Today, Johnny Cash’s status as an icon transcends country music; he became bigger than the music that he did so much to popularize in his long recording, television, and film career. In a similar way, “I Walk the Line” has become a standard as iconic as its composer.

6. Loretta Lynn, “Coal Miner’s Daughter”

There was a strong female presence in country music before Loretta Lynn. The Carter Family, of course, was dominated by Sara and Maybelle Carter, and in subsequent years, artists like Molly O’Day, Kitty Wells, and Patsy Cline expanded the role of the female vocalist in country. Loretta Lynn came along in 1960 and added her voice to the others with one major difference: Loretta was often singing songs she wrote herself.

Loretta Lynn Photo

Loretta Lynn on a tour in 1975. (Photo: Gene Pugh (http://www.flickr.com/photos/gtpugh/5042667886/) [CC BY-SA 2.0], via Wikimedia Commons)

Born in Butcher Holler, Kentucky, Loretta Webb grew up in a log cabin and was married by age 14 to a man she met at a pie-baking contest. Relocating to Washington State, Loretta quickly became a mother several times over. Her husband encouraged her natural desire to sing and Loretta was performing at small local venues by her early 20s. The newly christened Loretta Lynn landed a recording contract with an independent label out of Vancouver, Canada and recorded her debut single, “I’m a Honky Tonk Girl,” the very first song she ever wrote. The success of the single resulted in a recording contract with Decca Records. Soon, her straight-talking songs, often laced with humor, were becoming big hits on the country charts.

By 1969, Loretta Lynn was an established country music star. She was the CMA’s first female vocalist of the year and had a string of brassy, self-penned hits like “Your Squaw Is on the Warpath” and “You Ain’t Woman Enough.” The strongly autobiographical “Coal Miner’s Daughter,” recorded in October of that year, marked a turning point in her writing. Its bittersweet account of growing up poor in Kentucky and then returning as an adult to find nothing left of her childhood home struck a chord with the country audience, who turned it into Lynn’s biggest hit when it was released in 1970.

The song eventually became the basis for Lynn’s 1976 autobiography, which in turn inspired the 1980 film of her life, both called Coal Miner’s Daughter. Loretta Lynn became a household name, even in houses above the Mason-Dixon line. When she sang “When you’re lookin’ at me, you’re lookin’ at country” a little later on, she may have meant her raising, but she could have been singing about the whole of country music. It wouldn’t have been far from the truth.

7. Willie Nelson, “On the Road Again”

Willie Nelson Photo

Willie Nelson performing at Marymoor Park in Redmond, Washington, 2008. (Photo: Minette Layne [CC BY-SA 2.0], via Wikimedia Commons)

By 1980, country music had been through many changes. In many ways, it had become more commercially minded, with traditional country artists like Dolly Parton and Conway Twitty recording more pop-oriented music. Some country artists, like Dolly, Kris Kristofferson and Jerry Reed, even began to appear in Hollywood movies. Not your typical movie star, Willie Nelson also made his way into several films at the turn of the decade including The Electric Horseman with Robert Redford and Jane Fonda, and Honeysuckle Rose with Dyan Cannon and Amy Irving. The soundtrack to Honeysuckle Rose would produce one of Nelson’s most iconic hits, a song that has since entered the larger culture: “On the Road Again.”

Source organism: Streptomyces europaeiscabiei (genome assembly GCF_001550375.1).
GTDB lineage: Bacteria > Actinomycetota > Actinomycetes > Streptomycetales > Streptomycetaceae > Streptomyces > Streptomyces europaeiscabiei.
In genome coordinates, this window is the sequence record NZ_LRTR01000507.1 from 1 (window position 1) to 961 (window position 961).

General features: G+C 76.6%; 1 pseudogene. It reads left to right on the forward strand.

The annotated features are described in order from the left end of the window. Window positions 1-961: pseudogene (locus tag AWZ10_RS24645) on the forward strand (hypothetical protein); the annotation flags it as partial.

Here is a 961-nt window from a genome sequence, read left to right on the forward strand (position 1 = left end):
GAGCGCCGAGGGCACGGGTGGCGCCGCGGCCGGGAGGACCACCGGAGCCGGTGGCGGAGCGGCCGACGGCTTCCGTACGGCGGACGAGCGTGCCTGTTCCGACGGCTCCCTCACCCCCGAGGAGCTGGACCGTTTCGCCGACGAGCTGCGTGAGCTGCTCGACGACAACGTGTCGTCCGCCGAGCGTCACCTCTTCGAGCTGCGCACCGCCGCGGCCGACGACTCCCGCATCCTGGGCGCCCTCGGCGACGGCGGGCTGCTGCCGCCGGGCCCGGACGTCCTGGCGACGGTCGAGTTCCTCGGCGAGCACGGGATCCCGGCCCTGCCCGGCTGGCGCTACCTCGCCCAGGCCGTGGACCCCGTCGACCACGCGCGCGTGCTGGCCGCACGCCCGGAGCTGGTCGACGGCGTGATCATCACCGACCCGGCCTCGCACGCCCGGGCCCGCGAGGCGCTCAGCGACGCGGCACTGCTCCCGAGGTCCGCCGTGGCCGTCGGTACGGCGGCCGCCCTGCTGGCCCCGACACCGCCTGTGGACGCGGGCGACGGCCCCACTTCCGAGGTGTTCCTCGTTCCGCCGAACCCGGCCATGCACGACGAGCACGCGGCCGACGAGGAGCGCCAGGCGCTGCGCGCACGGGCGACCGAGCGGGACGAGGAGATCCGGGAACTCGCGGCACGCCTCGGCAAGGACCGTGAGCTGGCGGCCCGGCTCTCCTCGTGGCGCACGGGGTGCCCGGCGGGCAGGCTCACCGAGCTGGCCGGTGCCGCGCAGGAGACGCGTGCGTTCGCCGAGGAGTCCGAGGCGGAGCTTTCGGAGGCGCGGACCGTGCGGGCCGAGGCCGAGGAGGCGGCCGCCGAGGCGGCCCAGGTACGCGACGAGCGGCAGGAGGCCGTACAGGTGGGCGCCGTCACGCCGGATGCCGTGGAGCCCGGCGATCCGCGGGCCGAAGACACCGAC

Willie Nelson was deep into a 25-year career by the time of Honeysuckle Rose. Born in Texas, he had his first success as a Nashville songwriter, penning huge hits for Patsy Cline (“Crazy”), Faron Young (“Hello Walls”), and Ray Price (“Night Life”). He made his first recordings in the late 50s while working as a DJ before moving to Nashville and getting signed to Liberty Records in 1962. Stints at Monument and RCA resulted in few hits, and by 1970, Nelson was through with Nashville. He returned to Texas to regroup and fell in with the hippie counterculture. Growing his hair long and playing an annual picnic he organized, Nelson soon caught the attention of Atlantic Records, and he became Atlantic’s first country artist. Although his albums were critical successes, they did not sell well until he moved to Columbia Records and scored a big hit with “Blue Eyes Crying in the Rain,” a song written by Hank Williams’s co-writer Fred Rose in 1945. Nelson had many hits after that, including several with his friend Waylon Jennings. He was the CMA’s Entertainer of the Year in 1979.

“On the Road Again” did not have very auspicious beginnings. Nelson wrote it at the instigation of Sydney Pollack, one of the producers of Honeysuckle Rose. He made up the lyrics about the traveling life of a musician off the top of his head; Pollack was not impressed. Only when he married those lyrics to music a few weeks later did the producer feel they had a song. And they did, indeed: Not only was it a number 1 country hit, but it reached the Top 20 on the pop chart and was even nominated for a Best Song Oscar. Today it stands as a kind of anthem, constantly recycled in different pop culture contexts.

Now in his 80s, Willie Nelson himself has become a living icon, a survivor who has weathered any number of storms. He still climbs on his tour bus to go somewhere and perform, and he still makes new records (his latest, Blood Brothers, was released earlier this year). His connection to the golden age of country music, combined with his restless need to keep creating, ensures that few living musicians embody the spirit of country music as completely as “Shotgun Willie.”